48 hours in Genoa
Now's the perfect time to visit this historic Ligurian seaport, the 'City of Marble', before the G8 summit takes over in July
Friday 16 February 2001
Why go now?
Why go now?
Genoa is showing the benefits of refurbishment as it prepares to greet George W Bush, Tony Blair, Jacques Chirac, and the rest of the G8 leaders, due to meet here in July. Images of the city's grand faÃ§ades will be beamed around the world as the backdrop to every G8 news bulletin, so now is the time to enjoy the city's rich history, before the crowds come and prices rocket. Added to that, the weather at this time of year is mild and dry.
The icing on the cake
For kids both big and small, the aquarium, designed by Renzo Piano, that stretches out into the harbour, is first choice. Arrive late to play on your own with the dolphins, seals and giant turtle. Last admission is 6.30pm, but on Thursday evening it opens until 11pm. Allow about 90 minutes for a good look round. Open at weekends from 9.30am-8pm. Entrance, including the short, funny, 3D movie in Italian about plankton, is 22,000 lire (£7.30) for adults, 13,000 lire (£5.60) for children aged three to 12.
Take a ride
Take the 15 bus from the terminus at Via Dante and get off at Nervi, the last stop. Journey time is 15 minutes. Bus tickets can be bought at any newsagent for 1,500 lire (50p). Stamp your ticket in the machine when you board your first bus and your ticket remains valid for 90 minutes. Walk downhill, past villas built as seaside homes by Genoa's gentry, and into the park adjoining Villa Grimaldi, then through the tunnel on to the promenade sheared into the cliffs. Turn right and walk along the Italian Mediterranean to Nervi's pretty harbour, stop at a gelateria for ice-cream (from 2,000 lire), then return on the 15 bus.
Until the end of March, the return fare on Ryanair's twice-daily service from Stansted to Genoa is £58.50 (less if you avoid travelling on Fridays; we paid £30.10 for our return tickets). Sign up to Ryanair's e-mail at www.ryanair.com for early notification of promotions. British Airways (0845 7733377; www.britishairways.co.uk) flies from Gatwick, currently for £158 return. From the airport, take the 100 bus, which runs every half-hour. The journey takes 20 minutes and costs 4,000 lire (£1.30). If you are arriving from nearby Milan, Genoa's Stazione Principe is 90 minutes away by train. These run every two hours and a return ticket costs 40,000 lire (£12).
The recently renovated four-star Hotel Bristol Palace, 35 Via Venti Settembre (0039 010 592541; www.hotelbristolpalace.com) is very grand; all the staff speak English and its location is excellent. A double room furnished with antiques costs 320,000 lire (£110), including breakfast. At the three-star Hotel Astoria, 4 Piazza Brignole (0039 010 873316; www.hotelastoria-ge.com), a large double room and breakfast costs 210,000 lire (£70); some rooms retain their period style, with chandeliers and antique mahogany furniture, and there is an ornate, wrought-iron and mahogany lift. For 120,000 lire, the two-star Hotel Colombo, 59 Via di Porta Soprano (0039 010 2513643; www.hotelcolombo.it) offers double rooms and a central location.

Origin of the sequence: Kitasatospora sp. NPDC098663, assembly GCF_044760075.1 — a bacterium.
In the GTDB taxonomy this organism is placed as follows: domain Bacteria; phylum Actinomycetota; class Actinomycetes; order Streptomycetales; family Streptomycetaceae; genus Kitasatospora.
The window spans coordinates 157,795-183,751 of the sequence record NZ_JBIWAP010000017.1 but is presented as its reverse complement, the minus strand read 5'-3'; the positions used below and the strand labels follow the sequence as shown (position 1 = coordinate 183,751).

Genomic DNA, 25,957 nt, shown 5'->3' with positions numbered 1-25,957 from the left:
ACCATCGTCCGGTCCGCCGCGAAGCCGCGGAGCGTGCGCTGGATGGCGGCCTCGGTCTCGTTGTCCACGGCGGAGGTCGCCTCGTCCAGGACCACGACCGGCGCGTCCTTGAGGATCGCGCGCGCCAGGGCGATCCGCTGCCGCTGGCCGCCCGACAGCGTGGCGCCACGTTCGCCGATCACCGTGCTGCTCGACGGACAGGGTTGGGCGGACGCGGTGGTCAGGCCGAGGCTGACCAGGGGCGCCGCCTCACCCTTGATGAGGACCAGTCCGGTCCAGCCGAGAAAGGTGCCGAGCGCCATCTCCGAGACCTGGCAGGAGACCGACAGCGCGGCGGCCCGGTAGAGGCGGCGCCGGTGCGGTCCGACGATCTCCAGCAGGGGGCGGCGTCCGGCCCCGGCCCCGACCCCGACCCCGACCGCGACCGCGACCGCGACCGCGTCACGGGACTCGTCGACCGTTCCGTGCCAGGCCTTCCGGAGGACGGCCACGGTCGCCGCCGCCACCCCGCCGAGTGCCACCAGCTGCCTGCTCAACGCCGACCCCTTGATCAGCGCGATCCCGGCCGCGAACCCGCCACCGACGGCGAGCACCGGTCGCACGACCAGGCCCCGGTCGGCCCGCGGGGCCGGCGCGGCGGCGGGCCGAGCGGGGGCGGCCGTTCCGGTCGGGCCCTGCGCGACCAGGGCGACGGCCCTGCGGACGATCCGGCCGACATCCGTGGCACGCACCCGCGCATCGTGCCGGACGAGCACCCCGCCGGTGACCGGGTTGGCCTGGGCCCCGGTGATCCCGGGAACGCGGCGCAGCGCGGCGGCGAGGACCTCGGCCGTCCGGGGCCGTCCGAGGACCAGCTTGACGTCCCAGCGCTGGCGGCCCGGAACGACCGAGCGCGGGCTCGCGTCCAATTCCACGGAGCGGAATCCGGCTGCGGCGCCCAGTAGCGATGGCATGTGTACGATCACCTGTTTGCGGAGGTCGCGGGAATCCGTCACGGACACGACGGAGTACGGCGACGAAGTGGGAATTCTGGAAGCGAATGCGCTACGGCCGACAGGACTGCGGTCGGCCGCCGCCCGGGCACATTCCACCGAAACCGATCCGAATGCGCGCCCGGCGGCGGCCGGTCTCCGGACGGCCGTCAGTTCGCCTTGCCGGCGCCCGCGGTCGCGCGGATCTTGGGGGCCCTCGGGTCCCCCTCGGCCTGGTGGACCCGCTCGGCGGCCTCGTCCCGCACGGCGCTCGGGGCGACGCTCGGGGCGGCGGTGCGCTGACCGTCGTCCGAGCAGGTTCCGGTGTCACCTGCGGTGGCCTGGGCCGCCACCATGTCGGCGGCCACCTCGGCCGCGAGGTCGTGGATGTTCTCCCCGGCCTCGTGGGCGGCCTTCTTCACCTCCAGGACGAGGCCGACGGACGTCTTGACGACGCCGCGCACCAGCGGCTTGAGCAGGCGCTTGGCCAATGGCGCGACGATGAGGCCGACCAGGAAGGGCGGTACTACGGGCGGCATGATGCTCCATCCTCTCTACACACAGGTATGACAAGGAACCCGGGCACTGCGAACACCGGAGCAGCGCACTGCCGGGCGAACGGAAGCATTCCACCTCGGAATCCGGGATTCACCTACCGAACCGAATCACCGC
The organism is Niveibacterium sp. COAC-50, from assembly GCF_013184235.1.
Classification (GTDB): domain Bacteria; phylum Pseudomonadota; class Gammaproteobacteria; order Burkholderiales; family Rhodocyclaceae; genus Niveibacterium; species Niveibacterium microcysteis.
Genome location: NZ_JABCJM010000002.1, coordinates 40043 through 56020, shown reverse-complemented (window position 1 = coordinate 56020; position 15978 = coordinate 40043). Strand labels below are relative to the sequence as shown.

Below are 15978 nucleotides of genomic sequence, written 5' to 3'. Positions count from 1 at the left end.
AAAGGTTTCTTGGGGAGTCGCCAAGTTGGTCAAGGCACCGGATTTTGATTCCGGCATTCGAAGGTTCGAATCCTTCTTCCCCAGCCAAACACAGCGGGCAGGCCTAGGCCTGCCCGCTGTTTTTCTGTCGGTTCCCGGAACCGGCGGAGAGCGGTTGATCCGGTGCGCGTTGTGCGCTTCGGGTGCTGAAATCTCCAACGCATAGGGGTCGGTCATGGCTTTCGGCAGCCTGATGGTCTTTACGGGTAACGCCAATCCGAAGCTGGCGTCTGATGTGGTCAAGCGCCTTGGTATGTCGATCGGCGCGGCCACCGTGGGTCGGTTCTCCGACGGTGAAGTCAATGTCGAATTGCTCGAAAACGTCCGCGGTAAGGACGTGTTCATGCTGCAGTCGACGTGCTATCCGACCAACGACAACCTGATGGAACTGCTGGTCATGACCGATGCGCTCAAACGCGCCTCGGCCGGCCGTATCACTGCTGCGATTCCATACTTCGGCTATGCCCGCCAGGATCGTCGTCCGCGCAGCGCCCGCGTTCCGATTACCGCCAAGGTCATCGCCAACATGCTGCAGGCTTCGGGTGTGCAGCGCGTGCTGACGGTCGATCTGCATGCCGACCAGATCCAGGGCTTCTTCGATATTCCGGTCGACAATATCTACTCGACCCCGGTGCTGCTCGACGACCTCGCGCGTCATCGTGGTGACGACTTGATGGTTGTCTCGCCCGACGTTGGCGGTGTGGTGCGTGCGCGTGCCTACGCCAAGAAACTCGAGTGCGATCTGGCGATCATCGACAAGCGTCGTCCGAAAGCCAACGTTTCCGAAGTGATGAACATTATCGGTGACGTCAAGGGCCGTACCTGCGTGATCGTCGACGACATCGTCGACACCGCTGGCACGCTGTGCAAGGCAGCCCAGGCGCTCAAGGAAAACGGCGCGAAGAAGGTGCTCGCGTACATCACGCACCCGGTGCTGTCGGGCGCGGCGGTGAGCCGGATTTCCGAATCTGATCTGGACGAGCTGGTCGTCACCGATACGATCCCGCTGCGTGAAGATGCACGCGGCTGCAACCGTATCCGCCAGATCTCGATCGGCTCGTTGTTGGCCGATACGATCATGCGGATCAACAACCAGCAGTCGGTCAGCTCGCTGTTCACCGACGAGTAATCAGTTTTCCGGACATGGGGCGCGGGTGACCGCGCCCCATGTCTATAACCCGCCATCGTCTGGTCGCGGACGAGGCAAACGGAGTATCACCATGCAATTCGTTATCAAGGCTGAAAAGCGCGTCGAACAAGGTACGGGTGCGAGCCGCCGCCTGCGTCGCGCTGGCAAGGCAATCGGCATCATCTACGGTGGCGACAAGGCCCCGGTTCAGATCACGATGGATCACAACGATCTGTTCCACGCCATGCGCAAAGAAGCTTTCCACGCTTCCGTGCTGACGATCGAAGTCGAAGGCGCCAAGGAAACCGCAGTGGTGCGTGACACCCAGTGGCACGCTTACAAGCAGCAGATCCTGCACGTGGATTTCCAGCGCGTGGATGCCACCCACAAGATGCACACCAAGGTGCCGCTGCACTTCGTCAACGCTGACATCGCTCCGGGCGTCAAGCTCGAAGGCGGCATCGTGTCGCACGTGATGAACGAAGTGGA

Get your bearings
In the narrow streets of Genoa's medieval quarter, shops and bars occupy tall buildings erected more than 1,000 years ago. In the 10th century, the city's commercial empire stretched to Corsica, Sardinia and North Africa. Then, between the 15th and 17th centuries, even greater wealth was accrued as Genoese bankers controlled Europe's currency. Much of this wealth was invested in the city's churches and palaces. Flaubert named it the "City of Marble". Unlike Venice, Genoa has got on with being a functional city in recent years and added car parks and commerce and ugly industry, but its grand history remains. The main tourist office is at Via Porto Antico (0039 010 248711) and has a street map that proves less than useful in the city's maze of unmapped ancient alleys. Genoa's grand fountain square at Piazza de Ferrari is covered in cranes while Renzo Piano's cube design, which will house the G8 summit, takes shape.
Take a hike
Genoa's oldest church is the 12th-century Romanesque complex at Santa Maria di Castello. Begin your walk on the hill where it sits, cross Piazza Embriaci and take Vico San Biagio into medieval Via San Bernardo. Turn right and walk the length of the street, passing Torielli's, Genoa's oldest grocery shop, and the 13th-century church of San Donato. Turn left into Salita Pollaiuoli and walk into Piazza Matteotti. On your right is the 16th-century Chiese del Ges; ahead, the Palazzo Ducale. Walk down Via San Lorenzo to the Cattedrale di San Lorenzo with its Genoese marble-and-slate faÃ§ade. Turn right into Via Canneto it Curto and across into Piazza Banchi. The 16th-century loggia was Genoa's first stock exchange.